Hi, guys —
My question is regarding the New Rite of Episcopal Consecration, promulgated by Pope Paul VI in 1968. I need to provide some background before getting to the question I would like to ask.
After a forty-year, theological study on Holy Orders, the findings were presented to Pope Pius XII in 1947. The Papal document he published regarding the issue is called Sacramentum Ordinis.
The traditional rite of consecration of a Bishop had many surrounding ceremonies that pointed towards the actual sacrament and its meaning. Pope Pius XII finally defined the essential form of the Sacrament which is within the rite, (the part that actually confers the grace) by teaching that:
". . . the form consists of the words of the Preface, of which the following are essential and so required for validity".
The traditional Form of the Sacrament of Orders to the Episcopacy is as follows:
"Complete in Thy priest the fullness of Thy ministry, and adorned in the raiment of all glory, sanctify him with the dew of heavenly anointing.”
Because a sacrament is an outward sign, the form of the sacrament must both signify what it effects, and effect what it signifies.
According to Pope Pius XII, there are two essential requirements required for the validity of the Sacrament of Orders:
- The power of the Order being conferred.
- The Grace of the Holy Ghost.
The fullness of Thy ministry and Raiment of all glory
- in the traditional form refers to the power of the Episcopacy.
- — This meets the first requirement.
The dew of Heavenly anointing
- in the traditional form refers to the Grace of the Holy Ghost.
- — This meets the second requirement.
Pius XII said that the terms for both the power of the Order and the Grace of the Holy Ghost must be univocal i.e. having only one allowable meaning within the form.
Now, the New Rite of Episcopal Consecration promulgated by Pope Paul VI in 1968 has the following as the essential Form of the Sacrament:
“So now pour out upon this chosen one that power which is from you, the governing Spirit whom you gave to your beloved Son, Jesus Christ, the Spirit given by Him to the Holy Apostles, who founded the Church in every place to be Your Temple for the unceasing glory and praise of Your Name.”
This new form uses the term governing Spirit, which has many theological usages, and is not univocal.
Apart from that, the New rite of 1968 does not mention both the power of the Order being conferred, and the grace of the Holy Ghost. At best, it only refers to one or the other, and even then, is quite ambiguous.
If governing Spirit refers to the power of Episcopal Orders, (i.e. the spirit to govern the Church) then it cannot also mean the Grace of the Holy Ghost, because this would contradict the necessity for the terms to be univocal.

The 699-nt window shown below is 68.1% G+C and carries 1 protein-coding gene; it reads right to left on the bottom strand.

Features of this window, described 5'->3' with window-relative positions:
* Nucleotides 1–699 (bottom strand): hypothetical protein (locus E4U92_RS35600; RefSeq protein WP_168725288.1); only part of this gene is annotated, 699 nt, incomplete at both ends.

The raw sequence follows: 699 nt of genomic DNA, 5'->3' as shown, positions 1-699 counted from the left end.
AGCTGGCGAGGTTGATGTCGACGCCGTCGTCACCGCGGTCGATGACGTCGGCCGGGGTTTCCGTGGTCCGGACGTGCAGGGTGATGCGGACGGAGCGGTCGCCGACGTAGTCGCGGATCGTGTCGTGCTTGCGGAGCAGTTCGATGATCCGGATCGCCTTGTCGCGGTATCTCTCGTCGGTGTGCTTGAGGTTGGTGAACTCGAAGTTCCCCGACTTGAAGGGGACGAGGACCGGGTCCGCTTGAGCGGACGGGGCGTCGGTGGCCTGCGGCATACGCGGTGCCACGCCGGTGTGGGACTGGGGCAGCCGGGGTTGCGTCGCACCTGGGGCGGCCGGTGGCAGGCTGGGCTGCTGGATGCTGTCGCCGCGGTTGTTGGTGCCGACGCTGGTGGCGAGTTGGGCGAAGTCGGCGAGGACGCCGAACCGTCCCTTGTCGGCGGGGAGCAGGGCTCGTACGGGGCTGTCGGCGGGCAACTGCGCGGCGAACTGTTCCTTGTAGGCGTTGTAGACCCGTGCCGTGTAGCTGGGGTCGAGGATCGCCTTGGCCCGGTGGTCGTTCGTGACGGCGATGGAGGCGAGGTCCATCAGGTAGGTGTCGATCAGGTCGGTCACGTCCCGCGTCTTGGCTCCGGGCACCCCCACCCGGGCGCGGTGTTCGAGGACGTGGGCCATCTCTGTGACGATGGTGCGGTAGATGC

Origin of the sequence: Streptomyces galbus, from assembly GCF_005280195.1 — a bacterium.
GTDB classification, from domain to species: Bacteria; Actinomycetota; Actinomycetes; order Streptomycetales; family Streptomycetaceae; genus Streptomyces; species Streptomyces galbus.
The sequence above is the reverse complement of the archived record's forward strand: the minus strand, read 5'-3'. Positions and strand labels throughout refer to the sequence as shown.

If governing Spirit is a reference to the Grace of the Holy Ghost, then the form doesn't mention the power of Episcopal Orders, as again, it would contradict the necessity for the terms to be univocal.
Pius XII said that the mention of both the power of the Order being conferred and the Grace of the Holy Ghost are required for validity, and both must be univocal. One cannot double-dip on the meaning of governing Spirit, i.e. we can't use it to mean two different things in the same phrase.
Some have suggested that the New 1968 form was lifted from an Eastern rite which the Church regards as valid, but this exact Form is not found in any Eastern Rite. It may have been reconstructed by liturgical experts in the 1960's from parts of various Eastern rites, but at best, there is evidence that, even then, it was only used in the installation of a Metropolitan.
The installation of an Eastern rite Metropolitan or Patriarch is not a Sacramental formula, however, as the man being installed as a Metropolitan or Patriarch, what, we in the West might equate with an Archbishop, would have already received the Sacrament of Order to the Episcopate prior to his installation.
Until 1947, the essential form of the sacrament had never actually been defined by a Pope. Since 1947 however, we have Pius XII teaching definitively and exactly what is required for validity. Such a teaching is irrevocable.
Another response might be that Paul VI, as Pope, can change a rite of the administration of any Sacrament he wishes; this is undoubtedly true, but he cannot change what is essential to a Sacrament itself, once it has been defined, by removing something that was taught as necessary for validity by a previous Pope.
He could not change the Form to, e.g. I think I will go for a walk, and say it is valid because he is the Pope. It has to meet the criteria already laid down and defined by his predecessor.
I know this is a complex preamble, but the question in light of it is very simple:
- Does the New Rite of Episcopal Consecration promulgated by Pope Paul VI in 1968 meet the necessary criteria for validity as irrevocably defined by Pope Pius XII in 1947?
- If so, how and why?
Thanks very much for your time.